Elliptically shaped opening 88 is located substantially in the center of the top, planar surface of central body 84. Opening 88 allows electrical terminals 40, 42 and tube support 38a to communicate with the electrical circuitry located below circular body 84 in the lamp base 82. Generally "T"-shaped upstanding xenon tube support 38a, which consists of a vertical rod adjoined by a horizontal rod ending in two rings, supports the xenon tube 38. Each of the two ends of the xenon tube 38 are inserted into the two rings, respectively. The rings are of such a diameter that they securely hold the xenon tube 38. Terminals 40 and 42 extend parallel to tube support 38a down from the ends of xenon tube 38 into the lamp base.
Referring now to FIGS. 2 and 6, xenon tube 38 is encased in protective cover 39. Protective cover 39 is fashioned from a clear lightweight plastic, although any material and any color that passes light is suitable. Protective cover 39 is dome shaped and secured to the top panel of central circular body 84 by screws 39a and 39b; however, any other mechanical securing means such as nails, staples or glue may be used. Protective cover 39 is constructed to have smaller dimensions than lens 12 such that lens 12 will fit over and surround protective cover 39 as described in more detail below.
Lens 12 encloses both protective cover 39 and lamp assembly 80. Lens 12 mates to the external threads 86 on circular body 84 using internal threads (not shown) formed along the interior of its open, bottom rim. Lens 12 is a cup shaped dome, formed by a circular top wall 12a and an adjoining skirt-like, frusto-conical side wall 12b. The exterior surfaces of lens 12 are smooth, but the interior surfaces comprise ridges to refract the light produced by xenon tube 38. Formed into the interior side of top wall 12a are a series of concentric circular ridges 12c which act as refracting rings, refracting the light from xenon tube 38 as it travels up through lens top 12a. Analogously, a series of protruding vertical ridges 12d having v-shaped cross sections line the interior of side wall 12b. The ridge surfaces 12d refract light emitted by the xenon tube 38 as it passes through side wall 12b.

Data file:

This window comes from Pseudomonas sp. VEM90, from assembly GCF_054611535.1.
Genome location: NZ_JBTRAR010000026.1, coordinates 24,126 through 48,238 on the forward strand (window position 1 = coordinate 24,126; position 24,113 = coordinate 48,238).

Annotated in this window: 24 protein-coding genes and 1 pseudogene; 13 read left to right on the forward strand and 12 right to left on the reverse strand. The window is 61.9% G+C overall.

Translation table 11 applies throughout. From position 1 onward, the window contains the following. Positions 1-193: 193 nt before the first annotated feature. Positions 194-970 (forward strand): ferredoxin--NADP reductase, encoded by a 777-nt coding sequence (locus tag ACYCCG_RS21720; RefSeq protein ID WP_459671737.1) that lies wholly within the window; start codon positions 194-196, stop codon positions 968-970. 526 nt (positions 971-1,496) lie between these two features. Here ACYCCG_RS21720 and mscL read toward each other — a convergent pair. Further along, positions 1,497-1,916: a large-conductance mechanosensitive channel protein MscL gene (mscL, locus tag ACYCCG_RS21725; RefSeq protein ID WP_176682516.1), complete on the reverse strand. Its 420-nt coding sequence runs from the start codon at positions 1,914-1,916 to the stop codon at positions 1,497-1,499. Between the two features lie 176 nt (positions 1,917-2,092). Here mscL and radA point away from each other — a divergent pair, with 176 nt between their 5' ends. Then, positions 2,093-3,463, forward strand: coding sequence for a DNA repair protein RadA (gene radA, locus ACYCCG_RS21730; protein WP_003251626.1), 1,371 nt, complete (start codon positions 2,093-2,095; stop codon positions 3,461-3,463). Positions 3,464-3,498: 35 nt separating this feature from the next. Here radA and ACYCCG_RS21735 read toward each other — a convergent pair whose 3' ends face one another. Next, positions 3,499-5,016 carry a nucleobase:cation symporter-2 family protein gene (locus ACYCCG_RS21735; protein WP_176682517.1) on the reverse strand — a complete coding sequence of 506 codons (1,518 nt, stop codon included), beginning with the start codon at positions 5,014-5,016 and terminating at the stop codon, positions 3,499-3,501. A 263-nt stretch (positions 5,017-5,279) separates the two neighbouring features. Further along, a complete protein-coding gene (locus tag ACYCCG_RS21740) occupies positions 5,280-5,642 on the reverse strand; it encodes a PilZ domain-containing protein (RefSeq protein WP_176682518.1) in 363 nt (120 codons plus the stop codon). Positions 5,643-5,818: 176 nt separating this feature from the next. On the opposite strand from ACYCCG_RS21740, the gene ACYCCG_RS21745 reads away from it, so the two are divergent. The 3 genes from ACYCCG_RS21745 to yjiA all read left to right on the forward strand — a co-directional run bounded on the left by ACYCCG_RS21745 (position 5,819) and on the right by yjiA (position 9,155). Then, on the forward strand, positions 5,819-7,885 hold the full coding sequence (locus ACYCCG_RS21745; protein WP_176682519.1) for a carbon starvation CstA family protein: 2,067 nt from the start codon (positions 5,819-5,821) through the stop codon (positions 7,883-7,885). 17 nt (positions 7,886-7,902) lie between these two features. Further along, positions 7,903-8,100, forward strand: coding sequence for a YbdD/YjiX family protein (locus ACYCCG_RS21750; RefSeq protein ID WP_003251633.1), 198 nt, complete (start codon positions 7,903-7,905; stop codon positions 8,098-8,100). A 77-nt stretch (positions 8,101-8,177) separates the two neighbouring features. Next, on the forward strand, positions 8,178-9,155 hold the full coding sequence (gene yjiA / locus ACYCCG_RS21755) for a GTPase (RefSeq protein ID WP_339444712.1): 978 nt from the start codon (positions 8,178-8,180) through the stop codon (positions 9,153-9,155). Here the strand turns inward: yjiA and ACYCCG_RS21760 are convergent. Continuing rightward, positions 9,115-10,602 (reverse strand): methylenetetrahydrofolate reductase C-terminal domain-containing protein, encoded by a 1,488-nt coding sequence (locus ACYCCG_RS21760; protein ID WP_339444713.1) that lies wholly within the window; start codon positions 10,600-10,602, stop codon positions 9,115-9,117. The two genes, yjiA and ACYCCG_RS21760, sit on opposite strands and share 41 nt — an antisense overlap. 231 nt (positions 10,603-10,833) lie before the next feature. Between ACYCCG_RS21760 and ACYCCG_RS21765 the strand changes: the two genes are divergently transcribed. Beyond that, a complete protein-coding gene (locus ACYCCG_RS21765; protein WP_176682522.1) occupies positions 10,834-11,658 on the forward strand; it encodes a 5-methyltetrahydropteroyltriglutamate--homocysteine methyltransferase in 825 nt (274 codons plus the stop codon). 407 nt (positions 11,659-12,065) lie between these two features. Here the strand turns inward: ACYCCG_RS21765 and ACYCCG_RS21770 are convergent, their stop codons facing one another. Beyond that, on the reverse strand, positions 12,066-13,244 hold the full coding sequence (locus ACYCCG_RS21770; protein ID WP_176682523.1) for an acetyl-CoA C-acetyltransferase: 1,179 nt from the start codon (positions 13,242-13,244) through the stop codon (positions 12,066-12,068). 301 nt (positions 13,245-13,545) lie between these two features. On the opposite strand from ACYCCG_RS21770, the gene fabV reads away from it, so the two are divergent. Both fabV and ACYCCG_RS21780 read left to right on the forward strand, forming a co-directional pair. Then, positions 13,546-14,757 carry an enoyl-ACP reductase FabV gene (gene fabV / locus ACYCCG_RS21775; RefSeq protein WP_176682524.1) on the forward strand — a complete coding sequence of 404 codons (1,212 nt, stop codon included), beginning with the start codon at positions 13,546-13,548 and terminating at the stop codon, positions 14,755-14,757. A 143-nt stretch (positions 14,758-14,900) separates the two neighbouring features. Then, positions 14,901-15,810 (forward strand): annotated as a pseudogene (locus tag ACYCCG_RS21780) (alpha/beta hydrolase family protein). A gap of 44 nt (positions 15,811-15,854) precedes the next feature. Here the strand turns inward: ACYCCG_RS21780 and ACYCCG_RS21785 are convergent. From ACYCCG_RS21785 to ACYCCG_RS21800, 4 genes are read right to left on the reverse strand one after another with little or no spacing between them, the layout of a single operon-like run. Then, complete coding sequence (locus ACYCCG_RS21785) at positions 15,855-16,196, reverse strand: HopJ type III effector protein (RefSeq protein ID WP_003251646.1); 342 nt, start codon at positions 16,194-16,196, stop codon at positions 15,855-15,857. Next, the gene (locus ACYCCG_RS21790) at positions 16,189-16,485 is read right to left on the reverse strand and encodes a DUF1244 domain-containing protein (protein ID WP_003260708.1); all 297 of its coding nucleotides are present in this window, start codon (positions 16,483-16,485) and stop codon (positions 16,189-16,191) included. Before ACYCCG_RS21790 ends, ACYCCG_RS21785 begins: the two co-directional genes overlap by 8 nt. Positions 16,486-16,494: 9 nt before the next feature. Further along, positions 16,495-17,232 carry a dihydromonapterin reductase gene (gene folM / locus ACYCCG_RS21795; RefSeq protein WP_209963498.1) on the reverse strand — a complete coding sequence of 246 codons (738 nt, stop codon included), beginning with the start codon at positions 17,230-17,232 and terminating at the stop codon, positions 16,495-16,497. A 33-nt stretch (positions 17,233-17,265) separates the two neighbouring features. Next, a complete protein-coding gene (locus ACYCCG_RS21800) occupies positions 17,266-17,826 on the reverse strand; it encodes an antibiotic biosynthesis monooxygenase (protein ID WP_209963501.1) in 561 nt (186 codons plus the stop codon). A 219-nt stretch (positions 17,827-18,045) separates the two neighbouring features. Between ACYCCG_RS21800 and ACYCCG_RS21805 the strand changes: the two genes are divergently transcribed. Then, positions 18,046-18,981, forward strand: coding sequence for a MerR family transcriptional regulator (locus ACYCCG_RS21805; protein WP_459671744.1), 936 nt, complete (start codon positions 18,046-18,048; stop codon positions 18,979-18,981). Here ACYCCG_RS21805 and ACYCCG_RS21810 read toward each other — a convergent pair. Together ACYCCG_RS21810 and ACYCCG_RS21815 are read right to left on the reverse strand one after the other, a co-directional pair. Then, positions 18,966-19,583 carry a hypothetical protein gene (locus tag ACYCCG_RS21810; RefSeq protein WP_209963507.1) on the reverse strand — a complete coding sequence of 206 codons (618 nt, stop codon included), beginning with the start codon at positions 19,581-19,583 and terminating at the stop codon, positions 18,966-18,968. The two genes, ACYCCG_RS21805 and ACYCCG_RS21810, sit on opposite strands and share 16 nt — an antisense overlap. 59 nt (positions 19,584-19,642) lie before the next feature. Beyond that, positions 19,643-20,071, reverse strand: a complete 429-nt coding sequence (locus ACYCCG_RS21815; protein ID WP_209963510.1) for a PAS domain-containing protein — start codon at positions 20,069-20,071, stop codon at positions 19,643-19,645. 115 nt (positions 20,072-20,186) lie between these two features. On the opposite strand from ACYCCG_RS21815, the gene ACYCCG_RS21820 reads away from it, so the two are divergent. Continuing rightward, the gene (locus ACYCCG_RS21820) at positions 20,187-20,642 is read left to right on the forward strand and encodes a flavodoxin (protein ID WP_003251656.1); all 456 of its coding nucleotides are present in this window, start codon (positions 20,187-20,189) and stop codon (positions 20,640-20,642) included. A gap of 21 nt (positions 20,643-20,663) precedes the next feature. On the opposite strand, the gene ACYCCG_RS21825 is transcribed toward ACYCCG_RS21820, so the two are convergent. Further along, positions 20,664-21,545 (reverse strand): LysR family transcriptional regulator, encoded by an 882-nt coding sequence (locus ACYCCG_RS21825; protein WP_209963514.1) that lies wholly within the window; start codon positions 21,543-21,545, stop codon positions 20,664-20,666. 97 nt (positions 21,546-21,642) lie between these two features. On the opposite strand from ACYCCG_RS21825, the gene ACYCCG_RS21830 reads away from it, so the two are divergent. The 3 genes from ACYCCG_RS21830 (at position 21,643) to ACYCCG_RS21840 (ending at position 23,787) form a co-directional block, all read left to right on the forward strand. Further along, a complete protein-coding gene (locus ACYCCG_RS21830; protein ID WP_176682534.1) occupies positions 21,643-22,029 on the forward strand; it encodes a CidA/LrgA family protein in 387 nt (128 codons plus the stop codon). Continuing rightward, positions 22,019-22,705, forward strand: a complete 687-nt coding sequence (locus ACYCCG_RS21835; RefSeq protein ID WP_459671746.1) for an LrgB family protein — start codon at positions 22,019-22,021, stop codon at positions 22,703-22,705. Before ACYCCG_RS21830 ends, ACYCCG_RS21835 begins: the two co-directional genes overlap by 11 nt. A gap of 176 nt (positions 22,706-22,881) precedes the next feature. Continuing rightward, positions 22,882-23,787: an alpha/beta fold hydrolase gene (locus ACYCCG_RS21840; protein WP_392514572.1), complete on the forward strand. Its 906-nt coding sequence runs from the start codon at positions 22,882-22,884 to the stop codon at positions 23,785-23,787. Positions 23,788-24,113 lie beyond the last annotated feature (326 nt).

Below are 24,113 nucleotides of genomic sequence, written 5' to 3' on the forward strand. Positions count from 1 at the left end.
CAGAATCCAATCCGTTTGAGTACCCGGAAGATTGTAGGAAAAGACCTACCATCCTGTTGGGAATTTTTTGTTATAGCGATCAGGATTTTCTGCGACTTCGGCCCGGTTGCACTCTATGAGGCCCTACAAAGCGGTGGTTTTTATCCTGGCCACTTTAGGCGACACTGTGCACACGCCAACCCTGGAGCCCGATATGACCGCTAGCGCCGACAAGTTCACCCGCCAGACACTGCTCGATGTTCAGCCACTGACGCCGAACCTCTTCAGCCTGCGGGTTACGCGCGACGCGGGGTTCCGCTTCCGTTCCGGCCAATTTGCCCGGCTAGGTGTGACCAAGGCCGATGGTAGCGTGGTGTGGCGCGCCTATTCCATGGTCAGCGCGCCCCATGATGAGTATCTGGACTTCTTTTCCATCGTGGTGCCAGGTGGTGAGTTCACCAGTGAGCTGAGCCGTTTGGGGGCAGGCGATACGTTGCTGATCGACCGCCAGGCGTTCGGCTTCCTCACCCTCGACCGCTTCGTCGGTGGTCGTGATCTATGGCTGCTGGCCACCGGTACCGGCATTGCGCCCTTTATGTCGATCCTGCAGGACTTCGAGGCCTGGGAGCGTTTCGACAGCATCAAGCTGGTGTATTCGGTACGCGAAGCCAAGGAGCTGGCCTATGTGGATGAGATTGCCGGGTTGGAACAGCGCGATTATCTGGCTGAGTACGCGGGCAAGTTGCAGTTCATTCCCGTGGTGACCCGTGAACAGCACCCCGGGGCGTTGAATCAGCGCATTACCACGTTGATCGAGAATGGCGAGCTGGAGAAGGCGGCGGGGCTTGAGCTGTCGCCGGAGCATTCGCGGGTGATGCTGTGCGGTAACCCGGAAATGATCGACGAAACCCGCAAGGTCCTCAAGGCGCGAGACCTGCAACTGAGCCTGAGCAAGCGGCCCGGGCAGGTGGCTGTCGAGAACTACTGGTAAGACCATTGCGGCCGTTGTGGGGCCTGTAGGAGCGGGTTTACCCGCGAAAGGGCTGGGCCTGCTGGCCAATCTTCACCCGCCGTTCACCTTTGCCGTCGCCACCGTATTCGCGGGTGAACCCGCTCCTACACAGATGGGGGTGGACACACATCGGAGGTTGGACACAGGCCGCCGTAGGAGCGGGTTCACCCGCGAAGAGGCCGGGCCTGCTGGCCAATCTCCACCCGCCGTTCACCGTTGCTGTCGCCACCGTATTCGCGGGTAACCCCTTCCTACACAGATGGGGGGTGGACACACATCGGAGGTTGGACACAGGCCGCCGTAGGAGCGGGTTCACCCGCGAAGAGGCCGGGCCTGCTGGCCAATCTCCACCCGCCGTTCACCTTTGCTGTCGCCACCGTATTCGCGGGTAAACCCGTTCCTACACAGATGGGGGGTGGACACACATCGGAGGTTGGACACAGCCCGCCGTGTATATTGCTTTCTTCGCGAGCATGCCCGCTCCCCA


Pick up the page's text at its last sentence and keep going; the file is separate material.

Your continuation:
Lens 12 is fashioned from high impact materials, such as high impact plastic and heat resistant acrylics, thus making it both very sturdy and easily replaceable. In the preferred embodiment lens 12, threaded base and xenon tube 38 are part of strobe light assembly sold as a single unit, such as SECO-LARM SL-126. The SL-126 includes the solid state circuitry 41 necessary to generate the voltages to operate xenon tube 38 from a DC source.
The electronic circuitry associated with emergency flasher 10 can be seen in detail in FIG. 2. As mentioned previously, residing in the bottom of lower case 18 is power supply 26, generally 6 V DC. Power supply 26 has a positive terminal 28 and a negative terminal 30. Together with switch 14, tube 38, and other circuitry allowing for strobe activity, the flasher circuit is fashioned. In the preferred embodiment, a Powersonic PS-40 rechargeable sealed lead-acid battery is used as the power supply 26. Such a battery weighs approximately 1.8 pounds and, if used, is placed on its side on the bottom of lower case 18, thereby providing the low center of gravity which makes emergency flasher very stable. The preferred battery is fully rechargeable in about five hours and provides about 24 hours of continuous power to xenon tube 38. The preferred battery is completely sealed and is therefore weather-proof, maintenance-free, leak proof and usable in any position. Therefore, emergency flasher will continue to operate even when knocked over.
It should be noted that any conventional or unconventional power supply may be used. Less rugged batteries may be used, however, they will not provide the same useful lifetime or service in harsh environments. Non-rechargable batteries also may be used to power the present invention.